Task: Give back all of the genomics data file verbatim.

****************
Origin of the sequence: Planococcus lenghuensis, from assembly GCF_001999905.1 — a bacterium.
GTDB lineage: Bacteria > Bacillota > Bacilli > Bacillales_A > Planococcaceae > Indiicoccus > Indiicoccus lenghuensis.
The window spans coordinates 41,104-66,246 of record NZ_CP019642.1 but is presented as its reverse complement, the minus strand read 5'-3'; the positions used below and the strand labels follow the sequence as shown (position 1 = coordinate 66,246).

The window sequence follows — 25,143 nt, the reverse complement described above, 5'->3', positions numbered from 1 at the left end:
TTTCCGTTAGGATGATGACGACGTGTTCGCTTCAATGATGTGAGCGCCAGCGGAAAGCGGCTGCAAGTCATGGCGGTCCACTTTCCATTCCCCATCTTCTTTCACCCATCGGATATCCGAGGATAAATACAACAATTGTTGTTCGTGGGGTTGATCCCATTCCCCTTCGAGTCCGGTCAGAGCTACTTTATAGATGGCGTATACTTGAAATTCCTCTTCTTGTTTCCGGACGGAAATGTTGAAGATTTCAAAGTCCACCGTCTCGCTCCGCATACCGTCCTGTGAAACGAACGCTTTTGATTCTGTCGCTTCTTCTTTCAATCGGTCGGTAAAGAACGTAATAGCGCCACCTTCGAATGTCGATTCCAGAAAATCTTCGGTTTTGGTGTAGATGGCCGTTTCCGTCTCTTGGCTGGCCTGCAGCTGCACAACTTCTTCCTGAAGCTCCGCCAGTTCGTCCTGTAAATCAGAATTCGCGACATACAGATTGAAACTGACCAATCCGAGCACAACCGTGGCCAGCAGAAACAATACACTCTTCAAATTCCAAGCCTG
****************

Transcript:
Origin of the sequence: Planococcus lenghuensis, from assembly GCF_001999905.1 — a bacterium.
GTDB lineage: Bacteria > Bacillota > Bacilli > Bacillales_A > Planococcaceae > Indiicoccus > Indiicoccus lenghuensis.
The window spans coordinates 41,104-66,246 of record NZ_CP019642.1 but is presented as its reverse complement, the minus strand read 5'-3'; the positions used below and the strand labels follow the sequence as shown (position 1 = coordinate 66,246).

The window sequence follows — 25,143 nt, the reverse complement described above, 5'->3', positions numbered from 1 at the left end:
TTTCCGTTAGGATGATGACGACGTGTTCGCTTCAATGATGTGAGCGCCAGCGGAAAGCGGCTGCAAGTCATGGCGGTCCACTTTCCATTCCCCATCTTCTTTCACCCATCGGATATCCGAGGATAAATACAACAATTGTTGTTCGTGGGGTTGATCCCATTCCCCTTCGAGTCCGGTCAGAGCTACTTTATAGATGGCGTATACTTGAAATTCCTCTTCTTGTTTCCGGACGGAAATGTTGAAGATTTCAAAGTCCACCGTCTCGCTCCGCATACCGTCCTGTGAAACGAACGCTTTTGATTCTGTCGCTTCTTCTTTCAATCGGTCGGTAAAGAACGTAATAGCGCCACCTTCGAATGTCGATTCCAGAAAATCTTCGGTTTTGGTGTAGATGGCCGTTTCCGTCTCTTGGCTGGCCTGCAGCTGCACAACTTCTTCCTGAAGCTCCGCCAGTTCGTCCTGTAAATCAGAATTCGCGACATACAGATTGAAACTGACCAATCCGAGCACAACCGTGGCCAGCAGAAACAATACACTCTTCAAATTCCAAGCCTG